Online Activism Is Real Activism

Hey, everyone. This is going to be a short entry. I guess maybe I shouldn’t put options in polls unless I’m prepared to write about them, but this is what my Patreon supporters chose. I should do more polls so my Patreon supporters are getting something for their $5 pledge, so I should get used to writing things I’m not really prepared or inspired to write. This is an apropos entry for the times, though, since activism you can do while safe indoors from the fucking global plague currently happening…yeah, apropos, right?

Okay, enough stalling. Online activism. Often called being a “keyboard warrior” or a type of “slacktivism.” Also called being an “antivist” by the band Bring Me the Horizon, who have a song called such containing a lyric “If you really believe the things that you preach/Get off of your screens and into the streets.” Well, respectfully, BMtH, fuck you.

Okay, not just fuck you. Fuck you, and also understand that being a “keyboard warrior” is an important job, people who engage in online activism aren’t “slacktivists,” and we certainly aren’t “antivists” (which sounds like an unholy portmanteau of “activist” and “antis”–you know, the pro-censorship teeny-boppers with no sense of nuance who are too young to remember the LJ Strikethrough). “Get off your screens and into the streets” is a bullshit thing to say for several reasons, the first of which being that the streets aren’t accessible for everyone. Yeah, I protested Autism $peaks, but that was a fairly small protest of an organized walk, and even then I was barely able to handle it from a sensory perspective. If I went to a BLM protest, the crowd and people-noise would push me into a meltdown, and then I would be a liability instead of a help.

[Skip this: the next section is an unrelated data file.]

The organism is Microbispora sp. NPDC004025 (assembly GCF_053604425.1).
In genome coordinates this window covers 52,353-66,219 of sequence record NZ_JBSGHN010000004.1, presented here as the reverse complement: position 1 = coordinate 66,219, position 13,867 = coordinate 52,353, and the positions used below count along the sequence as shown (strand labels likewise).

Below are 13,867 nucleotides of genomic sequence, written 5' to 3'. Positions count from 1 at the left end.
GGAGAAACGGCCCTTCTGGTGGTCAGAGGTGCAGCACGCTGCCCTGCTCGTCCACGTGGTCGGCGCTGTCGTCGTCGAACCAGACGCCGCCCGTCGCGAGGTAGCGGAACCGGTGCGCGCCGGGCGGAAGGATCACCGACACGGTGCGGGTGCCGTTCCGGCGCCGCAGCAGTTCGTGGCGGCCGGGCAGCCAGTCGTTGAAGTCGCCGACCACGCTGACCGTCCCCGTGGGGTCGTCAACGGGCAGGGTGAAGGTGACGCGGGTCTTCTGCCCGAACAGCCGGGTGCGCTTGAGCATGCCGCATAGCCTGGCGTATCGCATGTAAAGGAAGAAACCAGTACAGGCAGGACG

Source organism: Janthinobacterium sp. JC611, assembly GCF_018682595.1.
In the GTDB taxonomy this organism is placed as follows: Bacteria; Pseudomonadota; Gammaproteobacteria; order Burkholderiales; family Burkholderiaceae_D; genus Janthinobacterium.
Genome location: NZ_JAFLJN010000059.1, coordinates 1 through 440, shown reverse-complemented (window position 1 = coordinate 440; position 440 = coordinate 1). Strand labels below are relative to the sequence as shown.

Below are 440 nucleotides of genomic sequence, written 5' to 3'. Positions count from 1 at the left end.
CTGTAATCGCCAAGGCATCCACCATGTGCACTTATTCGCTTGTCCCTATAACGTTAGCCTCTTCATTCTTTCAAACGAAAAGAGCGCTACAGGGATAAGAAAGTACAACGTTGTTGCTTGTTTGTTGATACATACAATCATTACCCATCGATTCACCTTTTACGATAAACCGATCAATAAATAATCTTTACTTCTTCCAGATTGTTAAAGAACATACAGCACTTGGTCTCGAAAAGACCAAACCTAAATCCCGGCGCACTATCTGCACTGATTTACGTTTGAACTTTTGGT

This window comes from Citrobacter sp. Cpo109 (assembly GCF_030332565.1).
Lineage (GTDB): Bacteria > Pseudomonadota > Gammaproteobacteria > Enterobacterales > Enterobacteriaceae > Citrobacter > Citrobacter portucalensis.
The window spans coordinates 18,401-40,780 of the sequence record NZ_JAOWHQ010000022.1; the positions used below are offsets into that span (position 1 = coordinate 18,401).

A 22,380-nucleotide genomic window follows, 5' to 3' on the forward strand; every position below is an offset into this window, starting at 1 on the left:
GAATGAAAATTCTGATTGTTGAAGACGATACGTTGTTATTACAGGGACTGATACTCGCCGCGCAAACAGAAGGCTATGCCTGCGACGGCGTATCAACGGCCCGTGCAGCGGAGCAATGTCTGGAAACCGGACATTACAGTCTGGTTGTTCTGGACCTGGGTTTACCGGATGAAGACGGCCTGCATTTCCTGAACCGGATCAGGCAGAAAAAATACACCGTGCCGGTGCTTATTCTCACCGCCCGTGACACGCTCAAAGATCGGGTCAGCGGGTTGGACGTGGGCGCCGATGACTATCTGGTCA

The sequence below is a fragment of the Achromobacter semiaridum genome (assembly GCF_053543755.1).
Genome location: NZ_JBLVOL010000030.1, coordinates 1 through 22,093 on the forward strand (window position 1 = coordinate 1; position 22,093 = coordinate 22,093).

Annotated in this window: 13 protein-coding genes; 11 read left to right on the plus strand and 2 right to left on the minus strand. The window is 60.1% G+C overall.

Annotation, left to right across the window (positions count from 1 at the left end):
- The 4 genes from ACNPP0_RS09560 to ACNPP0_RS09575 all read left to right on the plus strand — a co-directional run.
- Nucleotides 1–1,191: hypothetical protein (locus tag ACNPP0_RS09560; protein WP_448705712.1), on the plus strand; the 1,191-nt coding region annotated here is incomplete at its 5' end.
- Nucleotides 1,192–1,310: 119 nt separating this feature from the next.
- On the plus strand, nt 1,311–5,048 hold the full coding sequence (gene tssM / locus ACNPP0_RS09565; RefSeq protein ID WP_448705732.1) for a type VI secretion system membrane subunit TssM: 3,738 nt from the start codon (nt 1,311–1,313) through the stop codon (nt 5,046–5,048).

Granted, sometimes inaccessibility of “the streets” isn’t a barrier, depending on the situation–at the Capitol Crawl in 1990, the activists were protesting inaccessibility and the fact that they had to crawl was the point–but online activism is the only activism accessible to a lot of Disabled people. Someone who is just going to have a meltdown or is bedbound or is weak from chemo or is in too much pain to walk can’t get out there and march.

So in-person activism isn’t always accessible, which is why saying online activism isn’t real activism is ableist. Also, saying online activism doesn’t have an impact is just false. Most people think of online activism as people spewing half-formed thoughts on Twitter. However, Twitter lends itself pretty well to activism. Twitter threads often divide complex social justice concepts into easily digestible chunks, which is not only useful, it’s accessible for a lot of people, including ID/DD/LD people who may have trouble reading information in longer forms. I personally have learned a ton from Disability Twitter, particularly @Rose_TCA, @autistichoya, @VilissaThompson, @ebthen, @coffeespoonie, @mattbc, @dominickevans, and probably others that I’m forgetting. Fat Twitter seems to be pretty great too, except for the asswipe who told me that my eating disorder precluded me from being anti-fatmisia. (One of my protector alters came out and screamed about asswipery and social justice praxis. That was a fun day.) Jwitter is fantastic too, as is Black Twitter. I could do a whole blog entry on activists I suggest following on Twitter. But I’m getting ahead of myself.